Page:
Home Air Kiwi Orions fly swan song flight ahead of retirement

Kiwi Orions fly swan song flight ahead of retirement

RNZAF P-3 Orion final flight
Photo: Royal New Zealand Air Force

The Royal New Zealand Air Force No. 5 Squadron’s bid farewell to the P-3K2 Orion aircraft with a final flight over the North Island on January 24, before the fleet retires at the end of the month after more than 55 years of service.

A three-ship formation flight departed RNZAF Base Auckland, at Whenuapai, and flew over Waikato, Manawatū, Napier, Tauranga, Coromandel Coast, Great Barrier Island and Whangārei, with close formation fly-pasts over Ohakea, and Wellington and Auckland harbours.

The first P-3 Orion maritime patrol aircraft arrived in New Zealand in 1966 and since then the type has carried out airborne surveillance and reconnaissance missions around the globe. Although New Zealand’s areas of economic interest, exclusive economic zone, the South Pacific and the Southern Ocean were its primary operating areas, the P-3 Orion operated over every continent through its life – covering missions from Antarctica to the Arctic, the Middle East, South East Asia and through Europe and North America.

Photo: Royal New Zealand Air Force

The fleet of six Orions has provided a range of services to government agencies and communities, including fisheries and customs surveillance, search and rescue missions, and humanitarian aid and disaster relief; alongside security and stability operations in the Middle East and South East Asia working for United Nations (UN) and Combined Maritime Forces Commands.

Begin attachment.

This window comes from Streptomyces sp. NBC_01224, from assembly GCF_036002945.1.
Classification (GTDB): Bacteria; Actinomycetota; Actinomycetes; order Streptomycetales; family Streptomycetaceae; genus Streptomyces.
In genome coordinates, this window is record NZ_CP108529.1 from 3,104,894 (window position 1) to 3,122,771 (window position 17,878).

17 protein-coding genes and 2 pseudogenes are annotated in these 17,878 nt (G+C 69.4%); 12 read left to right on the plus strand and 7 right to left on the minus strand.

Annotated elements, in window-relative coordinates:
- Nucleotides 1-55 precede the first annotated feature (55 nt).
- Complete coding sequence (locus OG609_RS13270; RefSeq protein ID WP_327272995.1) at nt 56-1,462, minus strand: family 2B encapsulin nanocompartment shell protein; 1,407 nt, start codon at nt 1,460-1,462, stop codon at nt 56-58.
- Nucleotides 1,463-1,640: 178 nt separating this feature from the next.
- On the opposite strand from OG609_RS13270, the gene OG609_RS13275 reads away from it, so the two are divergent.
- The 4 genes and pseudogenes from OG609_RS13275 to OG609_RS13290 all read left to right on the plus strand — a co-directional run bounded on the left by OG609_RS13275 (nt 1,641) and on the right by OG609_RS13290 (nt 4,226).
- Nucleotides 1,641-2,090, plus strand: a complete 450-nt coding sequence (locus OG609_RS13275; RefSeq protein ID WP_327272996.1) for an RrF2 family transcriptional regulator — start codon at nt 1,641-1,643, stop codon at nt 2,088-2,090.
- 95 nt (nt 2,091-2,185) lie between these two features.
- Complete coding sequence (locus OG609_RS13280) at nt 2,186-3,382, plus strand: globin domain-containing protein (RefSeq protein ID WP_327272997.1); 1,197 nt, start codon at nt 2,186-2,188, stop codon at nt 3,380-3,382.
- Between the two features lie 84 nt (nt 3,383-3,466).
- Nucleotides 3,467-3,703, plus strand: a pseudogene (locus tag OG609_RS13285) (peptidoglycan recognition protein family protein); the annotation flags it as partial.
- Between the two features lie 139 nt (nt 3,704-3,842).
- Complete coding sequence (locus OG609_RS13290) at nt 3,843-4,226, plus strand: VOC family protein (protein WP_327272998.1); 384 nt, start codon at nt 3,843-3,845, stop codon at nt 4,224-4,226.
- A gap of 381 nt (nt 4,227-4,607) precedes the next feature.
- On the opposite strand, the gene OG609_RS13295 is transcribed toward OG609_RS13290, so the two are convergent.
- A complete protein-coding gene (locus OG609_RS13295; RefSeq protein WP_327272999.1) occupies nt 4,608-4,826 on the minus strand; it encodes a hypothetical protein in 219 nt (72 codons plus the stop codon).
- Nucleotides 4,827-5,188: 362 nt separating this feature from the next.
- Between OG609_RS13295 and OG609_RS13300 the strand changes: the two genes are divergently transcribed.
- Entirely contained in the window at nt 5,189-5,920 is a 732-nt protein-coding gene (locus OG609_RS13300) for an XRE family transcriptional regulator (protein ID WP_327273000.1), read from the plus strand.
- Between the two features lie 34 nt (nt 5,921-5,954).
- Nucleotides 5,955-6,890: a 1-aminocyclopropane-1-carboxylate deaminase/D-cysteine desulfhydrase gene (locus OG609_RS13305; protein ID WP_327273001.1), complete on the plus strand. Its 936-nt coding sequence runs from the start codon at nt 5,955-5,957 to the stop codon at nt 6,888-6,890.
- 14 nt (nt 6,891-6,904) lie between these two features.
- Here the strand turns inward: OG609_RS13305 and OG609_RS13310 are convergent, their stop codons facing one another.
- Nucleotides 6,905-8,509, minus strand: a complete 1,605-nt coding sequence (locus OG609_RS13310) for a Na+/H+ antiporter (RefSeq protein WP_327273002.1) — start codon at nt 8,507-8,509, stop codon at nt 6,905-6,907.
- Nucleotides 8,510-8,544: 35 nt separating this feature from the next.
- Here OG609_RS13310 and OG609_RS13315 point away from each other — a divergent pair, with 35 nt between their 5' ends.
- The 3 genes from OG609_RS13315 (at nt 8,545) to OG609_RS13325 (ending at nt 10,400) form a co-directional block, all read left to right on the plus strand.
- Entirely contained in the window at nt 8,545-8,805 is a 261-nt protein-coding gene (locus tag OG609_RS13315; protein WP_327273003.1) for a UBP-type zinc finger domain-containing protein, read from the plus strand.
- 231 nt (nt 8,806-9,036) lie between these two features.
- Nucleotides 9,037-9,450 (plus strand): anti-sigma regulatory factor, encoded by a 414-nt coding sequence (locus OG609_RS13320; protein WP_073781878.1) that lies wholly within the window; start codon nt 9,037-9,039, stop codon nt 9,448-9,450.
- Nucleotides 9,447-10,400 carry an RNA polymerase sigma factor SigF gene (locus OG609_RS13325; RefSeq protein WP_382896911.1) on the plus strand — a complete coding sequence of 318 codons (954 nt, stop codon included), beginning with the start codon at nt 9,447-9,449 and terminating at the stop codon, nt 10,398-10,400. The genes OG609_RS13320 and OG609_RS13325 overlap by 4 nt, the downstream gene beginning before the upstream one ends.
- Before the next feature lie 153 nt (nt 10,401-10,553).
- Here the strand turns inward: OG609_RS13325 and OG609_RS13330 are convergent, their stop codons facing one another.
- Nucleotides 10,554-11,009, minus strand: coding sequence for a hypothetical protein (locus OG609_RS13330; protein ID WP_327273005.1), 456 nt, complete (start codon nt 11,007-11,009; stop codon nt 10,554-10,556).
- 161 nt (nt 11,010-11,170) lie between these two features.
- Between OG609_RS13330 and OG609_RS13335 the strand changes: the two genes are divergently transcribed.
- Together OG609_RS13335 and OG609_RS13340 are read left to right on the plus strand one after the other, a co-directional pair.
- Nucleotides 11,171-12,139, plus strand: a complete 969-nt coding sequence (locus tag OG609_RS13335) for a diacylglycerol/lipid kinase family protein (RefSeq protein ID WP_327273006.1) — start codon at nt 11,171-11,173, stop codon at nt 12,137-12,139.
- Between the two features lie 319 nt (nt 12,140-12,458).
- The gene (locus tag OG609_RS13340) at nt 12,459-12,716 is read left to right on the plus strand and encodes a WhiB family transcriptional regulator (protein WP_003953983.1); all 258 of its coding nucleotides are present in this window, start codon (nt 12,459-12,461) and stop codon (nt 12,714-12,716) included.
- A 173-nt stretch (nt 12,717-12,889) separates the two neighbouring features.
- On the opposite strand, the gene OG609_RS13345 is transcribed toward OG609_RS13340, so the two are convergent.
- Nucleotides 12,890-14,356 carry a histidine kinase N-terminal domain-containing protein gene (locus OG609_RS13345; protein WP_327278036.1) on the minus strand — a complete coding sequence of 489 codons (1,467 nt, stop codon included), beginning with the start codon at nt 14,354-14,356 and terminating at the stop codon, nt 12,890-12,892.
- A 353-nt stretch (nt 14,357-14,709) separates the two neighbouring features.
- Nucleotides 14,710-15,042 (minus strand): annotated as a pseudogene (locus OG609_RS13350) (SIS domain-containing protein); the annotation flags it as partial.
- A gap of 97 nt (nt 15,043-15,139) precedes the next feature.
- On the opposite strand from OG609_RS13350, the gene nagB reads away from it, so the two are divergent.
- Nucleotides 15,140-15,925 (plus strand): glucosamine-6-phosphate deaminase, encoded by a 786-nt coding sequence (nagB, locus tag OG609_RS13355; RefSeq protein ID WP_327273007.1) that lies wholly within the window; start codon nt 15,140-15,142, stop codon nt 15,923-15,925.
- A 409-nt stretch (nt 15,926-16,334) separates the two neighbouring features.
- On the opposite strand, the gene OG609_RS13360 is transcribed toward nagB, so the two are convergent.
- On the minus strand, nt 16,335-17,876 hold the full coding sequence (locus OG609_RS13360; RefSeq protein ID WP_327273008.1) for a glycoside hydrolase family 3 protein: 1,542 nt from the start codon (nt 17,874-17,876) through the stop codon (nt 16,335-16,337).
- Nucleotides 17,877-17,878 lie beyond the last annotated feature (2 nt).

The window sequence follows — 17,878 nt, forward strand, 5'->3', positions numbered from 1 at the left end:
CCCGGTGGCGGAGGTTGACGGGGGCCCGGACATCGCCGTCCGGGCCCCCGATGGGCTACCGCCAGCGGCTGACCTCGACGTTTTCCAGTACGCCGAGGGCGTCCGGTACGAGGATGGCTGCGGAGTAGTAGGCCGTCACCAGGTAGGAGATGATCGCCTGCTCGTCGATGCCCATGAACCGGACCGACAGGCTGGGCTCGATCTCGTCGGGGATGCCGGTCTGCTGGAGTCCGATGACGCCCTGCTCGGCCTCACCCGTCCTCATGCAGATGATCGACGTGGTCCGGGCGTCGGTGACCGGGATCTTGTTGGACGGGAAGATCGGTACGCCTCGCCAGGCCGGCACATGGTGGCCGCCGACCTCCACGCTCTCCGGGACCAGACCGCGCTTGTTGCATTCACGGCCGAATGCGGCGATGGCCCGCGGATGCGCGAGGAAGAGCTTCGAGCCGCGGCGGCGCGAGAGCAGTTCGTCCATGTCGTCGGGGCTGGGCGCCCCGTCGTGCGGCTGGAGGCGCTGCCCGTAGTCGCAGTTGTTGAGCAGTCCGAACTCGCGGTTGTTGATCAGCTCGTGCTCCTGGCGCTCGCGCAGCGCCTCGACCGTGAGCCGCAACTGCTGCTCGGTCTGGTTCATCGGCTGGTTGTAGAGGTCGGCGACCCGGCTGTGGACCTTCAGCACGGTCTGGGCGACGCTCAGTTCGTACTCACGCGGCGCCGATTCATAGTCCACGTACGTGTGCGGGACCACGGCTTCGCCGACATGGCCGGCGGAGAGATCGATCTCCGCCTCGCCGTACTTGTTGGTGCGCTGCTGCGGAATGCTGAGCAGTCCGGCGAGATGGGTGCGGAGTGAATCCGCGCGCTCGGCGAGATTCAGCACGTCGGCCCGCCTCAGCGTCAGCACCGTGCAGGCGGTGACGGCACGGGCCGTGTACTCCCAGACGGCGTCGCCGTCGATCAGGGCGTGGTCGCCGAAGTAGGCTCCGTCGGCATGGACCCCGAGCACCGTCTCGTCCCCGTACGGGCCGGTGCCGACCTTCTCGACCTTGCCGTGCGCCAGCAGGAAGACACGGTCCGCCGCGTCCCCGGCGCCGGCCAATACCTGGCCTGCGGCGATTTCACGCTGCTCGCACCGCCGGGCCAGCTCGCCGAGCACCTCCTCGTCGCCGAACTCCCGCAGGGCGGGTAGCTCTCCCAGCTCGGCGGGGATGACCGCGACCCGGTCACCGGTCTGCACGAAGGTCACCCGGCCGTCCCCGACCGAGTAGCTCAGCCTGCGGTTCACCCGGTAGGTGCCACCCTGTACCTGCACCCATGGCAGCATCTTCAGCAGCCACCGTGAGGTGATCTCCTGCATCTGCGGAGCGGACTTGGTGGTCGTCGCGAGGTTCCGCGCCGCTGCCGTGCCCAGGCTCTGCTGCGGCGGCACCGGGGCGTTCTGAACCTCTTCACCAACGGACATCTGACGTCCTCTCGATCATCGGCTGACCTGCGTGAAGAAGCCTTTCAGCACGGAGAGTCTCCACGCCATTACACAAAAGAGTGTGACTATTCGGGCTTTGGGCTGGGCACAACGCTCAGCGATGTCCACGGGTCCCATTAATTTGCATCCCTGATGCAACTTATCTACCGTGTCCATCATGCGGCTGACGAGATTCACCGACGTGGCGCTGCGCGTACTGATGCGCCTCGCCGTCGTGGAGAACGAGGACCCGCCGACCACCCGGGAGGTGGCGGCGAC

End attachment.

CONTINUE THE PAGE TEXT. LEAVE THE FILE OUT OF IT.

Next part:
In total, the six P-3 Orions have flown just under 150,000 hours of service. This has included such milestones as the search for flight MH-370 which disappeared in 2014 en route from Kuala Lumpur to Beijing; the Queen’s Birthday 1994 search and rescue in which they assisted several vessels caught in a huge storm during the Auckland to Suva yacht race; becoming the first aircraft to provide reconnaissance after the Hunga Tonga Hunga-Ha’apai eruption, alongside countless missions after cyclones devastated Pacific islands; counter narcotics, anti-piracy, and anti-smuggling security missions in the Middle East; and more recently security patrols for the UN in the East China Sea to counter smuggling activity to North Korea.

New Zealand retired the first P-3K2 Orion airborne surveillance and reconnaissance aircraft in September 2021, ahead of the arrival of four P-8A Poseidon maritime surveillance aircraft that will replace the Orion fleet. The first of the new Poseidon aircraft landed in Aotearoa New Zealand last month and will be based at RNZAF Base Ohakea.

“This is certainly a historic time to celebrate the long service of an amazing aircraft, but also an exciting time as we transition to a new era of maritime patrol which will continue to serve the people of New Zealand faithfully,” Wing Commander Donaldson said.

In total, over the past 57 years the fleet has flown 147,978.2 hours.